When we think of PTSD, what all too often comes to mind is hyper-vigilance, flashbacks, nightmares, intense fear, and debilitation, even among therapists like myself. We often fail to recognize that strength and resilience, too, can start with trauma and adversity. The path toward resilience can be confusing, uncertain, and downright scary, but in Post-Traumatic Success, Fredrike Bannink diligently leads the way.
In this quest, Bannink has company. What Doesn’t Kill Us, by Stephen Joseph, and Posttraumatic Growth in Clinical Practice, by Lawrence Calhoun and Richard Tedeschi, both explore growth after trauma. Whereas Joseph, a professor in Nottingham, weaves narrative examples to illustrate the concepts that he backs with research, Calhoun and Tedeschi, both researchers, rely heavily on their large studies to draw out the core concepts of post-traumatic growth.
But here is where Bannink parts ways. While both Joseph and Calhoun and Tedeschi offer a comprehensive description and multiple examples of post-traumatic growth, Bannink dons her solution-focused hat. Bannink, who is also the author of 1001 Solution-Focused Questions, shows us that in asking the right questions, and looking for the right exceptions to the problem, we can facilitate this kind of resilience and growth.
Bannink draws a firm line between typical PTSD treatment approaches and what she calls post-traumatic success. Many of the psychologists and psychiatrists who work with PTSD are “pathologizers,” she writes, who subscribe to what she considers myths: that everyone who experiences trauma will have PTSD, that there are only negative effects from trauma, and that in order to be cured, PTSD survivors must have psychotherapy. It is here that she surprises us: “Most people who experience a traumatizing event will not develop post traumatic stress disorder,” Bannink writes.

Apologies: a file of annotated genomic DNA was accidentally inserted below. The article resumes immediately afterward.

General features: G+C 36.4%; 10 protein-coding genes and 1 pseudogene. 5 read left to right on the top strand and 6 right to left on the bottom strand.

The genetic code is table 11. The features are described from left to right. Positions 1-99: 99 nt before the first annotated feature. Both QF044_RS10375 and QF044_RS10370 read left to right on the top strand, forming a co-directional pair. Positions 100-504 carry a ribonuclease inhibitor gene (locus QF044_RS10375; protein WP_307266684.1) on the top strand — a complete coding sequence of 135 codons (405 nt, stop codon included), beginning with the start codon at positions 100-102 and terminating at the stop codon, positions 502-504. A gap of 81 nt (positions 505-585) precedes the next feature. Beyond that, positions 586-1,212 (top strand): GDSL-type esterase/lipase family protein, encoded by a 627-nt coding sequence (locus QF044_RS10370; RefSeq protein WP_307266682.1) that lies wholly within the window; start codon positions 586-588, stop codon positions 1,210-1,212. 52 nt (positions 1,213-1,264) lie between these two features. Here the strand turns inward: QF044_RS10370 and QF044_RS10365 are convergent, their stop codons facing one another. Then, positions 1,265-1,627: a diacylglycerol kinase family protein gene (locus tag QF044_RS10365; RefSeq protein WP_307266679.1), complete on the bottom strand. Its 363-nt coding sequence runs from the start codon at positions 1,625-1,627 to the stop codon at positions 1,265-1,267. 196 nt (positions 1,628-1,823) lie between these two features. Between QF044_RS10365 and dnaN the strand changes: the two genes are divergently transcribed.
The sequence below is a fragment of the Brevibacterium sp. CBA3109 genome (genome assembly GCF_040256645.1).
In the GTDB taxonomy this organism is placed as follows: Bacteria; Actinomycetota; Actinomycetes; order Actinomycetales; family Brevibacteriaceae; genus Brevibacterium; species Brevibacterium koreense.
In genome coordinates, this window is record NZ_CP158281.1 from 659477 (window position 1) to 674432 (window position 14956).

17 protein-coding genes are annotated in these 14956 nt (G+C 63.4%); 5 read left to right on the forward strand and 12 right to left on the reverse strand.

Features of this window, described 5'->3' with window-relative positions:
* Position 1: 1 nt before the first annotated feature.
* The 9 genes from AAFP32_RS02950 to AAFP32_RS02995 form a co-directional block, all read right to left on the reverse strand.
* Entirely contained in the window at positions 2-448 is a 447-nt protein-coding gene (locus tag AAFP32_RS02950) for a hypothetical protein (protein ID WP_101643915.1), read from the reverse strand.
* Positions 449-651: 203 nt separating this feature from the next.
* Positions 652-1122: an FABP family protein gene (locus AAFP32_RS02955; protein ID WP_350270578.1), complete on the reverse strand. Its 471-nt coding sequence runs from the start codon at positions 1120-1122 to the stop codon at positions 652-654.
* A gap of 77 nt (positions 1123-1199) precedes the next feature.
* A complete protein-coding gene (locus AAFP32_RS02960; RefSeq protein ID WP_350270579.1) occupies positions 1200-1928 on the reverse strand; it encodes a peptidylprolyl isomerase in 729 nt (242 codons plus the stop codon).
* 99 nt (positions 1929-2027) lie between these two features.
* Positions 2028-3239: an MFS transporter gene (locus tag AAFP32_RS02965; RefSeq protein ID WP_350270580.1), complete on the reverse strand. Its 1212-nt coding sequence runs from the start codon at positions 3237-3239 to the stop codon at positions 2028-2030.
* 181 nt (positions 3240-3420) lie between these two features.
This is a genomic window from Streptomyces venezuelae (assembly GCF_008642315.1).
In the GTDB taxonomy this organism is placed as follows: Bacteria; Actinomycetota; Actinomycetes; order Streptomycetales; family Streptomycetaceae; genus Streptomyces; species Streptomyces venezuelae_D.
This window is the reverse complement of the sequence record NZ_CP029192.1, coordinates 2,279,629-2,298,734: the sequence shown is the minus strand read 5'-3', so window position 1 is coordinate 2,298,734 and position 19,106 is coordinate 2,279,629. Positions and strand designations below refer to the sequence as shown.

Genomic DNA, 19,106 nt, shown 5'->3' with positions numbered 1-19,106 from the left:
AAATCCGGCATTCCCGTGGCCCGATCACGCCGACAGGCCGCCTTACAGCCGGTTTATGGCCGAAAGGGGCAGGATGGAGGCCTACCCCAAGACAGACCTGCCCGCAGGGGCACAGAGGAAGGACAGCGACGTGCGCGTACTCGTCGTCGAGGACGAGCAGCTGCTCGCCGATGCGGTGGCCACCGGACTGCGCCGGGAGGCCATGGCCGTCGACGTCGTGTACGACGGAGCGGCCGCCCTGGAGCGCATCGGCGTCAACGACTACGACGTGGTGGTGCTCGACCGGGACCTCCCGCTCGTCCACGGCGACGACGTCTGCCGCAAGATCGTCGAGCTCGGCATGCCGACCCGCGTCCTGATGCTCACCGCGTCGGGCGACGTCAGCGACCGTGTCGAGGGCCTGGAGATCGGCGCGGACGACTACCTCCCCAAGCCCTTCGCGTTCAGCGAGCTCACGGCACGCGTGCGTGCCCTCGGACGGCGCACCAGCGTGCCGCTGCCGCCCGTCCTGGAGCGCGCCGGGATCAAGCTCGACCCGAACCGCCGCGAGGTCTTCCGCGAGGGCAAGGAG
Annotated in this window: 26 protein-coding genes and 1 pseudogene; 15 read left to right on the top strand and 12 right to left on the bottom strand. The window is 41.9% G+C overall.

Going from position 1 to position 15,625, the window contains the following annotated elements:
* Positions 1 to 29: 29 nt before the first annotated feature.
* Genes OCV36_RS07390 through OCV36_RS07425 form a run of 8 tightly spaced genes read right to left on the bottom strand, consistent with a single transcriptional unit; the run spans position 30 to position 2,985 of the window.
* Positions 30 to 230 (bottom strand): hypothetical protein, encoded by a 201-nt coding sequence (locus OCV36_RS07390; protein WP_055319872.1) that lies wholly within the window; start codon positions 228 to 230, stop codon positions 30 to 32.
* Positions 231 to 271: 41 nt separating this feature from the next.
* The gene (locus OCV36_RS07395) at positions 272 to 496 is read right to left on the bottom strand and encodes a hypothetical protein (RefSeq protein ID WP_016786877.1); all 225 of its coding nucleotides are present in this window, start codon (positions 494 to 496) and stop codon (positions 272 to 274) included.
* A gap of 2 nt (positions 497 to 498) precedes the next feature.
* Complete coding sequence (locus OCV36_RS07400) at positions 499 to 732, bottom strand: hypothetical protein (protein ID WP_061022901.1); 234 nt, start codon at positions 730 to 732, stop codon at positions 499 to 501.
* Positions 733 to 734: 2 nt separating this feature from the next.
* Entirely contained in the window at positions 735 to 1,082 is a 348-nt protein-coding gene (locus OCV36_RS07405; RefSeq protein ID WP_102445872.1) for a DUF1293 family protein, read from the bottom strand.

She backs her claim with evidence, writing that dropout rates for PTSD patients are forty-seven to fifty percent, and that there is a decided “lack of consumer confidence.” The issue, as Bannink sees it, is that we are looking at the problem of trauma, and in doing so, we are not seeing the exceptions: the strengths, resilience, and growth hidden within it.
Having laid out information about positive psychology, solution-focused approaches, and post-traumatic success, Bannink describes just how growth works. First, she reminds us, we must create the environment for change, one that builds a “positive therapeutic alliance” and allows for all types of clients, has the therapist “lead from a step behind,” and uses acknowledgement and validation to build hope and optimism.
We as clinicians, as well as our clients, she writes, must shift our focus from what isn’t working to what is. Only then can we truly build on what progress we do make by using “solutions talk” and positive imagery, changing perspective, enhancing self-control, and upping our positivity ratio.
Along the way, Bannink offers numerous case studies, exercises, and stories — all helpfully boxed — to use as tools for each clinical concept she describes. Later, she describes “skeleton keys,” interventions that “can initiate change even when therapists do not know in detail what the problem is.”
After laying the groundwork, Bannink explains how follow-up sessions help create a so-called growth mindset. She encourages us to use consolidating questions, build a culture of feedback, and even become “supertherapists,” which, as she explains it, relies on two things: client feedback and the therapist’s own faith in their efficacy.
Toward the end, Bannink discusses children — she says that they, too, often recover from trauma — and then turns toward the social realm. Positive relationships, group therapy, and interactions in the workplace, she writes, help create the relationships that are the “primary protective factor against the development of PTSD.”
The last section of Bannink’s book is a veritable therapist gold mine. With over twenty frequently asked questions — including “What if my client cannot visualize?” and “What if my client says, ‘Tell me what to do, you are the expert’” — Bannink offers solutions for common challenges. She also offers appendices that include protocols for the first session, finding exceptions, and information on externalizing problems.
As a therapist and practitioner myself, I found Bannink’s book to be a must-read for any therapist — regardless of the population they treat. There is, too, a large and powerful message that Bannink presents: that trauma is everywhere, but so are the solutions.
Post-Traumatic Success: Positive Psychology & Solution Focused Strategies to Help Clients Survive & Thrive
W. W. Norton & Company, October 2014
Paperback, 416 pages